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Essay/Term paper: Who the hell is connie chung?

Essay, term paper, research paper:  Biography

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JMC 101, Section 101



Who the Hell is Connie Chung?



How does one go from being called "America"s sweetheart" to being labeled a

"shameless tabloid whore" (Revah 10)? Connie Chung knows. Co-anchoring the CBS

Evening News with Dan Rather and hosting her own Eye to Eye, she was once on top of

the broadcast journalism world, yet all good things must come to an end. Connie Chung

had a glorious rise and a dramatic fall.

Connie Chung began her career as an assignment editor and on-the-air-reporter at a

local Washington, D.C. television station WTTG. But her big break came in 1971, when

the Federal Communications Commission began pressuring television networks to hire

more minorities and women. Chung applied at CBS"s Washington bureau. She once told

Daniel Paisner, "They had only one woman at CBS News at the time, and I think they

wanted to hire more. So, they hired me, they hired Leslie Stahl, they hired Michelle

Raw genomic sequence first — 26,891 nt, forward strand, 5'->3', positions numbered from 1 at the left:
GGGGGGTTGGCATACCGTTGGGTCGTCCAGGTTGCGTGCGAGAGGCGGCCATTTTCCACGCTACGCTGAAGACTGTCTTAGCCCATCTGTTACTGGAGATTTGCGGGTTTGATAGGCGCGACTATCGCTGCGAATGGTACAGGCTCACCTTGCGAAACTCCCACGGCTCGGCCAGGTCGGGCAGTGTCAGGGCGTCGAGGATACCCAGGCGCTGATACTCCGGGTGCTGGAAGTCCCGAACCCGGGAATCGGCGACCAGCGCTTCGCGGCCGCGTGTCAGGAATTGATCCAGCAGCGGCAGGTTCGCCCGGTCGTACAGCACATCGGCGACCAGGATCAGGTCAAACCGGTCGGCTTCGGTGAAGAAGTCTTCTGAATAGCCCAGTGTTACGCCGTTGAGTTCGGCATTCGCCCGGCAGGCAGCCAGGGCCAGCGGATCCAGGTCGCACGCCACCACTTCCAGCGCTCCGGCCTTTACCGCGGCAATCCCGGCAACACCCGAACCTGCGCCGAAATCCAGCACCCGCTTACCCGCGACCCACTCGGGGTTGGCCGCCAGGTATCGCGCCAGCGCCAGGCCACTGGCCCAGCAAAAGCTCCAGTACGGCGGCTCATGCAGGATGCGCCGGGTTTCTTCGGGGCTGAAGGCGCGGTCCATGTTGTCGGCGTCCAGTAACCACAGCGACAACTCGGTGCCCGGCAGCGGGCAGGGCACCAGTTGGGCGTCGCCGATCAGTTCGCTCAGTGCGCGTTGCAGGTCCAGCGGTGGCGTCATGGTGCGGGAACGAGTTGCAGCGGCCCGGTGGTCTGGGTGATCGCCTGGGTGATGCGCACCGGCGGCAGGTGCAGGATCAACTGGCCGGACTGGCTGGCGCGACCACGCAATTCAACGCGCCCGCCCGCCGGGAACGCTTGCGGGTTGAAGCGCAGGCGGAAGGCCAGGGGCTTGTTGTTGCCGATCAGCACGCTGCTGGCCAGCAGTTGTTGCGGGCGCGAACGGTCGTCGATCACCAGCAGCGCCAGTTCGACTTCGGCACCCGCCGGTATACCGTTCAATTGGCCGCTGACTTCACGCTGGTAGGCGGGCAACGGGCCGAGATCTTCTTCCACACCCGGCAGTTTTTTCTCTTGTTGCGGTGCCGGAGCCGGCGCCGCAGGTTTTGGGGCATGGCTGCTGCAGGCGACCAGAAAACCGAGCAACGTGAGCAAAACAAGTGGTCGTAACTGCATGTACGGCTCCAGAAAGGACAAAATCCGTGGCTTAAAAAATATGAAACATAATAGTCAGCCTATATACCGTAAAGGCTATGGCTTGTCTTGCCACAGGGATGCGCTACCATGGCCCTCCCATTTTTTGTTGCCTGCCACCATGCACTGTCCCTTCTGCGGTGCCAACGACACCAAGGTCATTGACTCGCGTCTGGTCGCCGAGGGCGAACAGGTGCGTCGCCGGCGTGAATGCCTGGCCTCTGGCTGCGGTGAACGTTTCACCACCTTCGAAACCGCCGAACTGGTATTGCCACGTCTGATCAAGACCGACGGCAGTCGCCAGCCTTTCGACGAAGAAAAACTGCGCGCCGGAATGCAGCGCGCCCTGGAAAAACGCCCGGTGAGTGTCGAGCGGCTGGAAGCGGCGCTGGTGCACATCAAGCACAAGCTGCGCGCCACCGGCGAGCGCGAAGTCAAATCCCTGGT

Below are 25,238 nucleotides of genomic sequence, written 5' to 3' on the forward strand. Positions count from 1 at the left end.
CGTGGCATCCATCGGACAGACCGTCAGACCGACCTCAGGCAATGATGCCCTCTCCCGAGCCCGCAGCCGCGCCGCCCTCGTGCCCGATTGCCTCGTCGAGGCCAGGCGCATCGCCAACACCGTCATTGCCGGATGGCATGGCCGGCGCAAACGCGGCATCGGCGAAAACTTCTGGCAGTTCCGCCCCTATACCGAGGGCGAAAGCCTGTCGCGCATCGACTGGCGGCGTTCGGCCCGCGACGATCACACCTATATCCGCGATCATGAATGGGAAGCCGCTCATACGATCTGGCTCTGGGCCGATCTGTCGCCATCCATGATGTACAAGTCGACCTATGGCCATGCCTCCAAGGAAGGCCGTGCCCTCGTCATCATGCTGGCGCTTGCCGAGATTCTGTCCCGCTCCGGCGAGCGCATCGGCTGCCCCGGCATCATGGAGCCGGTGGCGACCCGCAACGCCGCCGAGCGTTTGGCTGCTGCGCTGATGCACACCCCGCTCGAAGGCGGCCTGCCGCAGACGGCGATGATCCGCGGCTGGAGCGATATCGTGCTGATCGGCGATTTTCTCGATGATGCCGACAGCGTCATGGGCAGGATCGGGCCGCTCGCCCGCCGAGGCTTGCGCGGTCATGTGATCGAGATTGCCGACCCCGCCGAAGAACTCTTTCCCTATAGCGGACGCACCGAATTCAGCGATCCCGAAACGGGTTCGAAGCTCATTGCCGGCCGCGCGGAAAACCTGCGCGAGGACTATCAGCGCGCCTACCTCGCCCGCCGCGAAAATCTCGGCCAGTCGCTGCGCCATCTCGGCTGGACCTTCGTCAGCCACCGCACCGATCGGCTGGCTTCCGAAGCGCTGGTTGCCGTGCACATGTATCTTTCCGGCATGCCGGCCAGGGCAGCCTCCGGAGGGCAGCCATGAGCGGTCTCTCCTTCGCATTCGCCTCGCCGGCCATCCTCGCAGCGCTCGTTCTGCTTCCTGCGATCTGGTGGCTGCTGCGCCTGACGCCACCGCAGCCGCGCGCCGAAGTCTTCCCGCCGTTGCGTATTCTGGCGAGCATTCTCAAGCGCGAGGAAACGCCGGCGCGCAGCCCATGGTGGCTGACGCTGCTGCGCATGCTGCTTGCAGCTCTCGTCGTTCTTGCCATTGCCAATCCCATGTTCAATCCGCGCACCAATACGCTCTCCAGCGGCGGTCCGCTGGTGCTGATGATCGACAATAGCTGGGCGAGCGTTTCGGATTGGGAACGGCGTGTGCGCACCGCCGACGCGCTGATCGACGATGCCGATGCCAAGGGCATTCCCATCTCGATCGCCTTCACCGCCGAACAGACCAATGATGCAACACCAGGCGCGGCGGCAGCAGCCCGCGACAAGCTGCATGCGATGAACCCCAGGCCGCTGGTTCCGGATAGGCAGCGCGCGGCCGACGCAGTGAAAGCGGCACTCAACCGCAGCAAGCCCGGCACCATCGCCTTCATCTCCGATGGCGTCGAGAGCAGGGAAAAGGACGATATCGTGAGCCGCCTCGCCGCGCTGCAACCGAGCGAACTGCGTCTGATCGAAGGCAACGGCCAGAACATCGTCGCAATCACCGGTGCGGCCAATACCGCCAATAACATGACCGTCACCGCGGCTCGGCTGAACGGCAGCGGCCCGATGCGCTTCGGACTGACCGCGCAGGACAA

Clark, and they hired Sylvia Chase.... In other words, a Chinese woman a black woman, a

nice Jewish girl, and a blond shiska. And so they took care of years of discrimination."

(Moritz 107)

Chung covered George McGovern"s presidential campaign in 1971 and accompanied

Richard Nixon on trips to the Middle East and the Soviet Union in 1972. In 1976, she

became a news anchor for KNXT, the local CBS television station in Los Angeles.

There, her salary went from about $27,000 a year to an estimated $600,000, making

Connie Chung one of the country"s highest-paid local news anchors in 1983. She

received many honors, including an award for best television reporting from the Los

Angeles Press Club in 1977 and Local Emmys in 1978 and 1980. (Moritz 108)

In 1984, Chung, eager to return to reporting national politics, was asked to anchor

NBC News at Sunrise. Of course, she did not let this opportunity pass her by. Chung"s

"new job....also included serving as a political correspondent for the NBC Nightly News

program, anchoring the network"s Saturday evening news, and doing three prime-time,

ninety-second news casts a week" (Moritz 108). Chung"s "status as a rising network star

was reaffirmed when, in November 1983, she made the first of many appearances on the

Today show as a substitute for anchorwoman Jane Pauley" (Moroitz 108).

Connie Chung announced in March 1989 that she would rejoin CBS after her NBC

contract expired in May. She was to anchor a revamped West 57th Street and the CBS